2015 Volume 22 Issue 7 Pages 706-717
Aim: To investigate the relationships between arterial stiffness and classic cardiovascular risk factors with respect to gender differences in addition to the prevalence of high arterial stiffness in Chongqing, China based on an examination of 18,336 subjects.
Methods: The cardio-ankle vascular index was used as a marker of arterial stiffness. The relationships between arterial stiffness and body mass index (BMI) as well as metabolic syndrome (MetS) were estimated using logistic regression models.
Results: The prevalence of high arterial stiffness was 12.74% in men and 9.91% in women. For age and BMI, compared with the reference group, men had higher adjusted odds ratios (ORs) in each group versus their female counterparts. For each individual index of MetS, the effects of waist circumference and systolic blood pressure (SBP) on high arterial stiffness exhibited remarkable gender differences, with women having higher ORs and adjusted ORs than men. As the sum of MetS traits increased, the ORs and adjusted ORs in the subjects also increased, with women having higher values than men in each group.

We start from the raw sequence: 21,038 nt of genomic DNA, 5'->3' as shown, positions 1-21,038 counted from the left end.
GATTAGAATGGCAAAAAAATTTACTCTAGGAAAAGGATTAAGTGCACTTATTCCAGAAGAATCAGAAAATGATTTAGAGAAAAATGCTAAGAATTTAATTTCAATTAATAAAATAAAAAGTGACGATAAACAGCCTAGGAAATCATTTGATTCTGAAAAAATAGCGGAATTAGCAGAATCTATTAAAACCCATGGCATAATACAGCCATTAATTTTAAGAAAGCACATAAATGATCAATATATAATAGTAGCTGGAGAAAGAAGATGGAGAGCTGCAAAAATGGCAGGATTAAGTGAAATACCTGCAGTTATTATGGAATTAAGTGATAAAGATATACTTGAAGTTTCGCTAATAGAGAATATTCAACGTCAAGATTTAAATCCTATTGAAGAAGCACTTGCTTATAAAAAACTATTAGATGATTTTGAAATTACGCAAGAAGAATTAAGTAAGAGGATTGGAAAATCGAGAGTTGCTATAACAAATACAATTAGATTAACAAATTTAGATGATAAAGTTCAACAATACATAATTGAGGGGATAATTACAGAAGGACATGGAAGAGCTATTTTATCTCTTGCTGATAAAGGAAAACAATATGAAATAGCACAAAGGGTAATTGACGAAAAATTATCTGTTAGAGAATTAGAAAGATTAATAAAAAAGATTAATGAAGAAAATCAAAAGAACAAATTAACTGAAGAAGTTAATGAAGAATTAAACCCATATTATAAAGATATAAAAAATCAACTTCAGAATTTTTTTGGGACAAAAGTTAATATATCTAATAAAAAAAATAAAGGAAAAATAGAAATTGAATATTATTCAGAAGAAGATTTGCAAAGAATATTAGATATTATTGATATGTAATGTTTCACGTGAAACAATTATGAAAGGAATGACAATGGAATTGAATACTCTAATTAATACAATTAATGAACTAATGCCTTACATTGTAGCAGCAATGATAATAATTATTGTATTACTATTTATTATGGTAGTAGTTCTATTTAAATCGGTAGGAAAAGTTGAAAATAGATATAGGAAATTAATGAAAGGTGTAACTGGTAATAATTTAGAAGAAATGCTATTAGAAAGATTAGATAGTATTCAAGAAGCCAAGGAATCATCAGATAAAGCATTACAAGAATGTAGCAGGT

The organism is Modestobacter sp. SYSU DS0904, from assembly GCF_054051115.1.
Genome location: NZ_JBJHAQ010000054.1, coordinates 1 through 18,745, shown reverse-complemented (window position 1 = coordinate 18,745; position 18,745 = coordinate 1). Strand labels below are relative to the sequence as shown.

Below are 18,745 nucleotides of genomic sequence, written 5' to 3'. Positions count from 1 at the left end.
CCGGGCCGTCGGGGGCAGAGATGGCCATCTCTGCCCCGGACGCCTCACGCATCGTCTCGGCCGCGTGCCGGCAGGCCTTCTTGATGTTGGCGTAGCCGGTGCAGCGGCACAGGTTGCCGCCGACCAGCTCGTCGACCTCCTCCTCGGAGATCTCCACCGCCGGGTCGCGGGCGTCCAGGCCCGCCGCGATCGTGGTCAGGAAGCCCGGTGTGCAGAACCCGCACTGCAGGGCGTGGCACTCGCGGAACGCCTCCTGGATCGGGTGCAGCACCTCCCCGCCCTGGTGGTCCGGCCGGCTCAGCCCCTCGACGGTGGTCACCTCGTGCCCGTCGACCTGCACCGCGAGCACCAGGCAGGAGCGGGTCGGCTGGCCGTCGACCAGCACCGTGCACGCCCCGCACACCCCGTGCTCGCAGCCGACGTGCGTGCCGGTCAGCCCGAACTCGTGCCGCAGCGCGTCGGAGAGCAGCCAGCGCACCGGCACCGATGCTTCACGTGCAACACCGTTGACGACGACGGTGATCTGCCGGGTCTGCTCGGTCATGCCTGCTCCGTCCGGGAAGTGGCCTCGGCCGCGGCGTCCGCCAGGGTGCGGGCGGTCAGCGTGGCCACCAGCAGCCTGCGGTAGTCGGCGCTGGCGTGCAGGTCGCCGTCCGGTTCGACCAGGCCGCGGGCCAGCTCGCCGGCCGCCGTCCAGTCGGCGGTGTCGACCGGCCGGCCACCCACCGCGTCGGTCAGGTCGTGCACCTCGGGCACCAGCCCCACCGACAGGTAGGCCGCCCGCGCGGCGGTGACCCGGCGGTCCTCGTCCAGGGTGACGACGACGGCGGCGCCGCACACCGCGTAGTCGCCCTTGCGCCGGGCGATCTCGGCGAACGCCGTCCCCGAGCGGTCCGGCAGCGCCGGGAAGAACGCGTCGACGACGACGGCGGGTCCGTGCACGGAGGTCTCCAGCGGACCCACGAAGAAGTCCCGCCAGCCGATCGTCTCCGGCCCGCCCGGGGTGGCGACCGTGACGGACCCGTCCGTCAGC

Conclusions: Gender-specific differences exist in the prevalence of high arterial stiffness among subjects compared by age, BMI and MetS, with varying effects of influence for these factors between genders.